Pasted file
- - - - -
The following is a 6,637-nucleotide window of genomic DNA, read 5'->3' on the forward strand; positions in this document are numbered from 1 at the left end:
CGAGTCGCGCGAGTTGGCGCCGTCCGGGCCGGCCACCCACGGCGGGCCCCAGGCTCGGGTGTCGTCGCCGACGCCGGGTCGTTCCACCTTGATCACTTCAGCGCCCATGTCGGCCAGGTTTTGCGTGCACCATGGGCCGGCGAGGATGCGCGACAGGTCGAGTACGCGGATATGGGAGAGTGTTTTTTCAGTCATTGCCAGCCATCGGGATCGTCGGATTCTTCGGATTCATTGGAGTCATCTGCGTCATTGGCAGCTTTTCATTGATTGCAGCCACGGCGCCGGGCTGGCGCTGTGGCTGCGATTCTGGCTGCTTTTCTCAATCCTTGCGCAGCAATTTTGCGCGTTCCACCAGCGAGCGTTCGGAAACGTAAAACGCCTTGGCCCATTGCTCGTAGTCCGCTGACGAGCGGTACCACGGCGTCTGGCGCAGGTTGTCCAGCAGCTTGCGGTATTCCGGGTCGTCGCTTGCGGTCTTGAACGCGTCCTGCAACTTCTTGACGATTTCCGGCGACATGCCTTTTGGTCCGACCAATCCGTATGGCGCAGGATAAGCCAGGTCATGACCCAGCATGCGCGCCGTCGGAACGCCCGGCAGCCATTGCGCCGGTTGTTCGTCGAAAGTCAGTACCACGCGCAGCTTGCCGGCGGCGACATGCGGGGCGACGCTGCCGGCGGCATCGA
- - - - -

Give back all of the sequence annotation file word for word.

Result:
The following is a 6,637-nucleotide window of genomic DNA, read 5'->3' on the forward strand; positions in this document are numbered from 1 at the left end:
CGAGTCGCGCGAGTTGGCGCCGTCCGGGCCGGCCACCCACGGCGGGCCCCAGGCTCGGGTGTCGTCGCCGACGCCGGGTCGTTCCACCTTGATCACTTCAGCGCCCATGTCGGCCAGGTTTTGCGTGCACCATGGGCCGGCGAGGATGCGCGACAGGTCGAGTACGCGGATATGGGAGAGTGTTTTTTCAGTCATTGCCAGCCATCGGGATCGTCGGATTCTTCGGATTCATTGGAGTCATCTGCGTCATTGGCAGCTTTTCATTGATTGCAGCCACGGCGCCGGGCTGGCGCTGTGGCTGCGATTCTGGCTGCTTTTCTCAATCCTTGCGCAGCAATTTTGCGCGTTCCACCAGCGAGCGTTCGGAAACGTAAAACGCCTTGGCCCATTGCTCGTAGTCCGCTGACGAGCGGTACCACGGCGTCTGGCGCAGGTTGTCCAGCAGCTTGCGGTATTCCGGGTCGTCGCTTGCGGTCTTGAACGCGTCCTGCAACTTCTTGACGATTTCCGGCGACATGCCTTTTGGTCCGACCAATCCGTATGGCGCAGGATAAGCCAGGTCATGACCCAGCATGCGCGCCGTCGGAACGCCCGGCAGCCATTGCGCCGGTTGTTCGTCGAAAGTCAGTACCACGCGCAGCTTGCCGGCGGCGACATGCGGGGCGACGCTGCCGGCGGCATCGA